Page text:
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I need to store a few settings (connection strings, folder paths) in a config file.

Should I use App.config?

Seems obvious, but....

1) App. contains some .NET config stuff (packages, versiosn etc) which I don't ever want anyone to be able to touch - I'd rather always these get compiled into the program.

2) It feels weird to have my dev-mode config settings compiled into the program, and invoked when App.Config is missing (defaults to built in resource or something)

3) I like clean config files so I can tell at a glance what the settings are (and I have OCD) ?

share|improve this question

Yes, stuff it all into app.config. My reasoning is, nothing in app.config is really editable by the end user, even those bits that only the end user would know (connection strings and folder paths). Do you want a non computer-literate person editing an XML file with Notepad? I know I don't.

The only reliable way to get end-user values into app.config is to prompt the user for them during installation, and write them yourself as a custom action.

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Hmm you're slowly winning me over.... – Brendan Hill Feb 19 '13 at 23:11

Yes, it's best practice, and prevents people from having to recompile your application to make basic config changes: ex. a new user needs to get an automatic email, much easier to alter a config file than recompile and re-deploy the app. In regards to your config file problem, here's an elegant solution:

I prefer to just rename the files, or keep commented strings around depending on how much I have to do to move from dev to production.

share|improve this answer
Thanks, but I'd never suggest hard coding these values into the program - the choice is between App.Config and (say) my own custom Settings.xml – Brendan Hill Feb 19 '13 at 23:09
app.config is an xml file dude. Your solution would just re-invent the wheel, and no the app.config is not exposed to the end user, the only possible way I could think of accessing it would be through the file system, or some sort of buffer overflow. Even so, there are situations where you can't trust your fellow devs, esp. at larger orgs, so there's config obfuscation using a tool provided by MS I believe:… . I've also been known to stored encrypted values in a db. – RandomUs1r Feb 19 '13 at 23:34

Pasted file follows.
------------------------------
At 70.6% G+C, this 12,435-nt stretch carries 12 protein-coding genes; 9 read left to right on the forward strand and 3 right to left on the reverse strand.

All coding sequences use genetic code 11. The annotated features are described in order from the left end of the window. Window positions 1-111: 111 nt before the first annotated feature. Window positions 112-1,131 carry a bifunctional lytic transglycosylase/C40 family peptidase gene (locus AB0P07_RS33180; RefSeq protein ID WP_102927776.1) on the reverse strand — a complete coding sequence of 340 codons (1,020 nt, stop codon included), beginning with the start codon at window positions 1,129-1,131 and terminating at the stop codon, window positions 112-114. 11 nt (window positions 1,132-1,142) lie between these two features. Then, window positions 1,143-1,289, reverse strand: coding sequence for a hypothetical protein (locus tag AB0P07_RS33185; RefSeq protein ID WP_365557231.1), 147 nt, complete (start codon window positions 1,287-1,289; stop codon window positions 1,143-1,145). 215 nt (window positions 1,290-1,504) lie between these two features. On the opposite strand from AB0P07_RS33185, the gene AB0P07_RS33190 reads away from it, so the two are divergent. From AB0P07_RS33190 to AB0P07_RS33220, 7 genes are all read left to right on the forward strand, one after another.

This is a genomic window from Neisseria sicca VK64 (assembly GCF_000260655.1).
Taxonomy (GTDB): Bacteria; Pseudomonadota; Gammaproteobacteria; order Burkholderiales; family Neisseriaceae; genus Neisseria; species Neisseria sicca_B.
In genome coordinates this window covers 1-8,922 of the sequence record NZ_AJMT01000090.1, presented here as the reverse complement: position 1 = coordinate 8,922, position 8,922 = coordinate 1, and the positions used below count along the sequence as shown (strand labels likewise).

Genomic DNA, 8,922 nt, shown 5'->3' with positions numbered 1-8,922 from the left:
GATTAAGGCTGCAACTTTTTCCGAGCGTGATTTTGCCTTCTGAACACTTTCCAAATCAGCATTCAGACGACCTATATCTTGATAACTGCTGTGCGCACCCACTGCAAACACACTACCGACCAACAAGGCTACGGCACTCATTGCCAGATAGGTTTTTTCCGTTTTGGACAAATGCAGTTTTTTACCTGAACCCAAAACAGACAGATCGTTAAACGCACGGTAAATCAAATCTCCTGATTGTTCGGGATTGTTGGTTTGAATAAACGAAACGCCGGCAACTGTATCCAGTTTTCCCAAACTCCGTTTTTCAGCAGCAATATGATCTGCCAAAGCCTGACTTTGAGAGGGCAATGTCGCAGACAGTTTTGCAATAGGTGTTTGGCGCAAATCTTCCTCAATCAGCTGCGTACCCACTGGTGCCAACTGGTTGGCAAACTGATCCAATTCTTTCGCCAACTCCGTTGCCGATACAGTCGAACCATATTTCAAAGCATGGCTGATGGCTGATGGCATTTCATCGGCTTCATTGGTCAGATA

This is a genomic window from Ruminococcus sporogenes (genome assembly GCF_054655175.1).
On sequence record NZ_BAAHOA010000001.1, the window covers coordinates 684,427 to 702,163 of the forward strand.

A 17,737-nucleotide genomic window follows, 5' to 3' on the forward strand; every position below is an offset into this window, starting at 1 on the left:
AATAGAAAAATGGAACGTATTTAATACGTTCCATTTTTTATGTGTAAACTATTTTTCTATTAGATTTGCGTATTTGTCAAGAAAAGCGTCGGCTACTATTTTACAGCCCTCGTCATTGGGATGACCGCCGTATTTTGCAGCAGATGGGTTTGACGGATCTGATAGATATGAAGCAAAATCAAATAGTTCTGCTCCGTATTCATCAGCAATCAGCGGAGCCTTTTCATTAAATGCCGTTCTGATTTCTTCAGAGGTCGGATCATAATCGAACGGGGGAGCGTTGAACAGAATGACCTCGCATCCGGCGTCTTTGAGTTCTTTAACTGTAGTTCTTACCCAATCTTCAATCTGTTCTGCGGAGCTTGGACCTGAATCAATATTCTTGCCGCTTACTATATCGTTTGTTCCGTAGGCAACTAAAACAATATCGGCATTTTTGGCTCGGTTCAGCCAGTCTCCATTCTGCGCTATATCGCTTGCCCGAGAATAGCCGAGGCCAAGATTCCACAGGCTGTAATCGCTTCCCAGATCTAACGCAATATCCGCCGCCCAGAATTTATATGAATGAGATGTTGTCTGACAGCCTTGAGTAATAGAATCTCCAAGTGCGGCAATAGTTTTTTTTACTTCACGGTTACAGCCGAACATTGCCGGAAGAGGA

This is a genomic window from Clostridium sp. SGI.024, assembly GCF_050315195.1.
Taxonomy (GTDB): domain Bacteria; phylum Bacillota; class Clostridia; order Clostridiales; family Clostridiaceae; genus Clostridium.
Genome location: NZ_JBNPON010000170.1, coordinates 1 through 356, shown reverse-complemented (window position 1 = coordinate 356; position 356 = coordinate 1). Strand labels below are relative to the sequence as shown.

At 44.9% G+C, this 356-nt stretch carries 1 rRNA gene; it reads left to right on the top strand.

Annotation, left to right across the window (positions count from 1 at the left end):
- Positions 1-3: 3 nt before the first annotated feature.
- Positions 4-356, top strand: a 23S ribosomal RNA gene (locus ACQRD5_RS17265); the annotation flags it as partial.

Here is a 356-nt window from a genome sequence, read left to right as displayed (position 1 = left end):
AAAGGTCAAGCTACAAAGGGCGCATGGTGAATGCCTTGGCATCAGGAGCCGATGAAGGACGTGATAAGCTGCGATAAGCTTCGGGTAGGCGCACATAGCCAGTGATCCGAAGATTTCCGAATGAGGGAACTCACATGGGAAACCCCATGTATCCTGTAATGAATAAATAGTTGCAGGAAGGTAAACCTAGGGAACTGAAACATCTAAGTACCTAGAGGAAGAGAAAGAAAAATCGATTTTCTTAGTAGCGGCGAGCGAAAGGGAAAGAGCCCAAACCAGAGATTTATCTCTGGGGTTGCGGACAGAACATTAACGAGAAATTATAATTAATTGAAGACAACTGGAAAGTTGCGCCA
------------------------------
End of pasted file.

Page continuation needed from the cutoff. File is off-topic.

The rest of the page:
App.config is actually exposed to the user, in the form <yourapp>.exe.config - that's the whole point of it, so the settings can be edited. – Brendan Hill Feb 20 '13 at 22:07

My rule for *.config files is to use them when I want the ability to change a setting without re-deploying binaries. If I don't care about requiring a deployment to make a change, then I'll use constants. If I'm in doubt, I'll use the config file. I almost always use config files.

When I do use the *.config for something, I'll expose those values through another "Configuration" class that has one static read-only property for each value I wish to expose. i.e. if my app config has a setting

<add key="ServerLoadTime" value="-30" />

Then my configuration class might look like:

public static class Configuration

    /// <summary>
    /// Get the number of minutes before prior to the event that the server is started.
    /// </summary>
    public static int ServerLoadTime
            if (ConfigurationManager.AppSettings["ServerLoadTime"] != null)
                return int.Parse(ConfigurationManager.AppSettings["ServerLoadTime"]);

            Logging.Write("ServerLoadTime is missing from the Configuration file.", EventLogEntryType.Warning, Logging.Sources.General, "Configuration.ServerLoadTime", null);
            return -30; // return a default value.


This approach creates a standardized encapsulation that provides:

  • A quick way to reference the values without having to go though CM and checking validity.
  • A surface to deal with badly configured values/missing values.
  • A place to cast the strings that come from a config file into the type needed.
  • A place to log missing values while still providing a default-of-last-resort.
  • A place to deal to attach logic to a result if needed.
share|improve this answer
Thanks, but I'd never suggest hard coding these values into the program - the choice is between App.Config and (say) my own custom Settings.xml –Brendan – Brendan Hill Feb 19 '13 at 23:10
You didn't mention XML files as an option. Either way, I don't have a problem with hard-coded constants in an application if I know they will rarely if ever change (i.e. const double Pi = 3.141592653;) (and I know you can use Math.Pi; this is an example). – Heather Feb 19 '13 at 23:31

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